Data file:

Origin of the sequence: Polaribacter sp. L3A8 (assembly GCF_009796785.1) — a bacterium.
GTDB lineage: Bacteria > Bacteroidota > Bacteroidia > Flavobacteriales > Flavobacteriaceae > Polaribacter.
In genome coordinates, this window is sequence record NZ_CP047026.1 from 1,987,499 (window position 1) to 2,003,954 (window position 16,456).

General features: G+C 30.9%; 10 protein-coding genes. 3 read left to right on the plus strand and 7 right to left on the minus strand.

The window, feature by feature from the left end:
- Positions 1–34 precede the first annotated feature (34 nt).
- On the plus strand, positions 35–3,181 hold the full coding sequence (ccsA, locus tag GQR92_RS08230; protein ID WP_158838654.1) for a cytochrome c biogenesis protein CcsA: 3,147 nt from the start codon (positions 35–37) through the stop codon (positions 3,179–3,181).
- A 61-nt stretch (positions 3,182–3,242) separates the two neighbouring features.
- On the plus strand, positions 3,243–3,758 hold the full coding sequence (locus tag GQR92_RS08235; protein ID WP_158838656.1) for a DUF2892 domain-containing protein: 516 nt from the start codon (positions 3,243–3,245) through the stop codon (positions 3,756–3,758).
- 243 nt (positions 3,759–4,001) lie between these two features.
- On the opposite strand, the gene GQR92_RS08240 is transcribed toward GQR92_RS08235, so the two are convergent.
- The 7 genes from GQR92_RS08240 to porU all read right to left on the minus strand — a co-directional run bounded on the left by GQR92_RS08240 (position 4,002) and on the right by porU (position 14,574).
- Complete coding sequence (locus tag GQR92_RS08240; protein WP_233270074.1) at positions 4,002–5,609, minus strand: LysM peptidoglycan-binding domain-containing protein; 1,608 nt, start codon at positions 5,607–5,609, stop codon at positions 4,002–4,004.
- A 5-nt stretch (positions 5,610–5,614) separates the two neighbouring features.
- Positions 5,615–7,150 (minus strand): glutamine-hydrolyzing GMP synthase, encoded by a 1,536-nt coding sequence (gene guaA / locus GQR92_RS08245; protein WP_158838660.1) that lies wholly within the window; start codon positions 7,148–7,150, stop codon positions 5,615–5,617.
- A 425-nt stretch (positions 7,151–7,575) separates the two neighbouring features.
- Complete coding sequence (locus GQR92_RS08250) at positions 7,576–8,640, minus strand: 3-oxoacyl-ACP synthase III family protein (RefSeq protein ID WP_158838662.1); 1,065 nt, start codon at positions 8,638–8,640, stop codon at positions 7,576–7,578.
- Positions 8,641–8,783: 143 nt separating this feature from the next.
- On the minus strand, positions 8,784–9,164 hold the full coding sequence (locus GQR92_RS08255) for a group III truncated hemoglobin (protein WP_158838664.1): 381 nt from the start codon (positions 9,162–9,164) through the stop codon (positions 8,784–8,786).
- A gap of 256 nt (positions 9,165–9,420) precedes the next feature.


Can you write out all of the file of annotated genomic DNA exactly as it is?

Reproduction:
Origin of the sequence: Polaribacter sp. L3A8 (assembly GCF_009796785.1) — a bacterium.
GTDB lineage: Bacteria > Bacteroidota > Bacteroidia > Flavobacteriales > Flavobacteriaceae > Polaribacter.
In genome coordinates, this window is sequence record NZ_CP047026.1 from 1,987,499 (window position 1) to 2,003,954 (window position 16,456).

General features: G+C 30.9%; 10 protein-coding genes. 3 read left to right on the plus strand and 7 right to left on the minus strand.

The window, feature by feature from the left end:
- Positions 1–34 precede the first annotated feature (34 nt).
- On the plus strand, positions 35–3,181 hold the full coding sequence (ccsA, locus tag GQR92_RS08230; protein ID WP_158838654.1) for a cytochrome c biogenesis protein CcsA: 3,147 nt from the start codon (positions 35–37) through the stop codon (positions 3,179–3,181).
- A 61-nt stretch (positions 3,182–3,242) separates the two neighbouring features.
- On the plus strand, positions 3,243–3,758 hold the full coding sequence (locus tag GQR92_RS08235; protein ID WP_158838656.1) for a DUF2892 domain-containing protein: 516 nt from the start codon (positions 3,243–3,245) through the stop codon (positions 3,756–3,758).
- 243 nt (positions 3,759–4,001) lie between these two features.
- On the opposite strand, the gene GQR92_RS08240 is transcribed toward GQR92_RS08235, so the two are convergent.
- The 7 genes from GQR92_RS08240 to porU all read right to left on the minus strand — a co-directional run bounded on the left by GQR92_RS08240 (position 4,002) and on the right by porU (position 14,574).
- Complete coding sequence (locus tag GQR92_RS08240; protein WP_233270074.1) at positions 4,002–5,609, minus strand: LysM peptidoglycan-binding domain-containing protein; 1,608 nt, start codon at positions 5,607–5,609, stop codon at positions 4,002–4,004.
- A 5-nt stretch (positions 5,610–5,614) separates the two neighbouring features.
- Positions 5,615–7,150 (minus strand): glutamine-hydrolyzing GMP synthase, encoded by a 1,536-nt coding sequence (gene guaA / locus GQR92_RS08245; protein WP_158838660.1) that lies wholly within the window; start codon positions 7,148–7,150, stop codon positions 5,615–5,617.
- A 425-nt stretch (positions 7,151–7,575) separates the two neighbouring features.
- Complete coding sequence (locus GQR92_RS08250) at positions 7,576–8,640, minus strand: 3-oxoacyl-ACP synthase III family protein (RefSeq protein ID WP_158838662.1); 1,065 nt, start codon at positions 8,638–8,640, stop codon at positions 7,576–7,578.
- Positions 8,641–8,783: 143 nt separating this feature from the next.
- On the minus strand, positions 8,784–9,164 hold the full coding sequence (locus GQR92_RS08255) for a group III truncated hemoglobin (protein WP_158838664.1): 381 nt from the start codon (positions 9,162–9,164) through the stop codon (positions 8,784–8,786).
- A gap of 256 nt (positions 9,165–9,420) precedes the next feature.